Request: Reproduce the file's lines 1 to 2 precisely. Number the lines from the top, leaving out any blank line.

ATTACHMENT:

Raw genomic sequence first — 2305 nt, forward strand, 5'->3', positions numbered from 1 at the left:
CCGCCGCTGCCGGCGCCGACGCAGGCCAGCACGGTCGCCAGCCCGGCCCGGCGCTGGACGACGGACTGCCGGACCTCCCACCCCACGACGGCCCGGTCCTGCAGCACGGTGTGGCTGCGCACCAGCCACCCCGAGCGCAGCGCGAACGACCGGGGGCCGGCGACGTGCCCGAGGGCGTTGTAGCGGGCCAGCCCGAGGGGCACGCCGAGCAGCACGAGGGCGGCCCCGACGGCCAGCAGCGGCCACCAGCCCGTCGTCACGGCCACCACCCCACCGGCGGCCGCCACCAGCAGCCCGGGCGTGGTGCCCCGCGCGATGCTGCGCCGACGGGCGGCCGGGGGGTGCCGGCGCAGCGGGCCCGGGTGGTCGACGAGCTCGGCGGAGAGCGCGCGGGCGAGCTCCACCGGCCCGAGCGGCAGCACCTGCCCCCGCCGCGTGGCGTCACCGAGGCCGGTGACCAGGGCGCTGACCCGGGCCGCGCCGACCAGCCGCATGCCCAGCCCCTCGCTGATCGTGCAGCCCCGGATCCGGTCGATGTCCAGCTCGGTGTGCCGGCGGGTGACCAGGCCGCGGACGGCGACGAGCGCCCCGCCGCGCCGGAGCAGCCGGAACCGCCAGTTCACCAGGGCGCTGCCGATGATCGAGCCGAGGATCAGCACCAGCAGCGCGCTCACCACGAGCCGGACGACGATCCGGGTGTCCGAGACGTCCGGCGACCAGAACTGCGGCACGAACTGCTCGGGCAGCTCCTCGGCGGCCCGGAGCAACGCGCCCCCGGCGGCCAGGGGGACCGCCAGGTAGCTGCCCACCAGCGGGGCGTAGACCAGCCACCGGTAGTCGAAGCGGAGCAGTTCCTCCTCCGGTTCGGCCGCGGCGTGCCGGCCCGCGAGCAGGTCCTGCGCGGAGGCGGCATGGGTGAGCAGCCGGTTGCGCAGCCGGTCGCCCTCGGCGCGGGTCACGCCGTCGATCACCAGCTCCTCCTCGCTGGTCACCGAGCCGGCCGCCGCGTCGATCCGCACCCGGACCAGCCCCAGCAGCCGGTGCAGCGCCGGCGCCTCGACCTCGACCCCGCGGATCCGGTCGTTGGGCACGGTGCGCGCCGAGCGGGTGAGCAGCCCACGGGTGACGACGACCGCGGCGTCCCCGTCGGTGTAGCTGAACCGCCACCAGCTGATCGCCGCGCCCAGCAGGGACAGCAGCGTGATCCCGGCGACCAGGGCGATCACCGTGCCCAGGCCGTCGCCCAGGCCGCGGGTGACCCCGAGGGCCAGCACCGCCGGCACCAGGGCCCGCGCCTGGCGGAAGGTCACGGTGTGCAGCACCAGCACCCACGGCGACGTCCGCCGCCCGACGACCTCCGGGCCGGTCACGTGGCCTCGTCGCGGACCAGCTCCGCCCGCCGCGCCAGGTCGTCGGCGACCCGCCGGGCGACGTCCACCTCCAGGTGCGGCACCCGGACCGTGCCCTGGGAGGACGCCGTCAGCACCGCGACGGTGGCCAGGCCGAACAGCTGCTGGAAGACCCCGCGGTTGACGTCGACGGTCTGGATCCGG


Raw genomic sequence first — 2305 nt, forward strand, 5'->3', positions numbered from 1 at the left:
CCGCCGCTGCCGGCGCCGACGCAGGCCAGCACGGTCGCCAGCCCGGCCCGGCGCTGGACGACGGACTGCCGGACCTCCCACCCCACGACGGCCCGGTCCTGCAGCACGGTGTGGCTGCGCACCAGCCACCCCGAGCGCAGCGCGAACGACCGGGGGCCGGCGACGTGCCCGAGGGCGTTGTAGCGGGCCAGCCCGAGGGGCACGCCGAGCAGCACGAGGGCGGCCCCGACGGCCAGCAGCGGCCACCAGCCCGTCGTCACGGCCACCACCCCACCGGCGGCCGCCACCAGCAGCCCGGGCGTGGTGCCCCGCGCGATGCTGCGCCGACGGGCGGCCGGGGGGTGCCGGCGCAGCGGGCCCGGGTGGTCGACGAGCTCGGCGGAGAGCGCGCGGGCGAGCTCCACCGGCCCGAGCGGCAGCACCTGCCCCCGCCGCGTGGCGTCACCGAGGCCGGTGACCAGGGCGCTGACCCGGGCCGCGCCGACCAGCCGCATGCCCAGCCCCTCGCTGATCGTGCAGCCCCGGATCCGGTCGATGTCCAGCTCGGTGTGCCGGCGGGTGACCAGGCCGCGGACGGCGACGAGCGCCCCGCCGCGCCGGAGCAGCCGGAACCGCCAGTTCACCAGGGCGCTGCCGATGATCGAGCCGAGGATCAGCACCAGCAGCGCGCTCACCACGAGCCGGACGACGATCCGGGTGTCCGAGACGTCCGGCGACCAGAACTGCGGCACGAACTGCTCGGGCAGCTCCTCGGCGGCCCGGAGCAACGCGCCCCCGGCGGCCAGGGGGACCGCCAGGTAGCTGCCCACCAGCGGGGCGTAGACCAGCCACCGGTAGTCGAAGCGGAGCAGTTCCTCCTCCGGTTCGGCCGCGGCGTGCCGGCCCGCGAGCAGGTCCTGCGCGGAGGCGGCATGGGTGAGCAGCCGGTTGCGCAGCCGGTCGCCCTCGGCGCGGGTCACGCCGTCGATCACCAGCTCCTCCTCGCTGGTCACCGAGCCGGCCGCCGCGTCGATCCGCACCCGGACCAGCCCCAGCAGCCGGTGCAGCGCCGGCGCCTCGACCTCGACCCCGCGGATCCGGTCGTTGGGCACGGTGCGCGCCGAGCGGGTGAGCAGCCCACGGGTGACGACGACCGCGGCGTCCCCGTCGGTGTAGCTGAACCGCCACCAGCTGATCGCCGCGCCCAGCAGGGACAGCAGCGTGATCCCGGCGACCAGGGCGATCACCGTGCCCAGGCCGTCGCCCAGGCCGCGGGTGACCCCGAGGGCCAGCACCGCCGGCACCAGGGCCCGCGCCTGGCGGAAGGTCACGGTGTGCAGCACCAGCACCCACGGCGACGTCCGCCGCCCGACGACCTCCGGGCCGGTCACGTGGCCTCGTCGCGGACCAGCTCCGCCCGCCGCGCCAGGTCGTCGGCGACCCGCCGGGCGACGTCCACCTCCAGGTGCGGCACCCGGACCGTGCCCTGGGAGGACGCCGTCAGCACCGCGACGGTGGCCAGGCCGAACAGCTGCTGGAAGACCCCGCGGTTGACGTCGACGGTCTGGATCCGG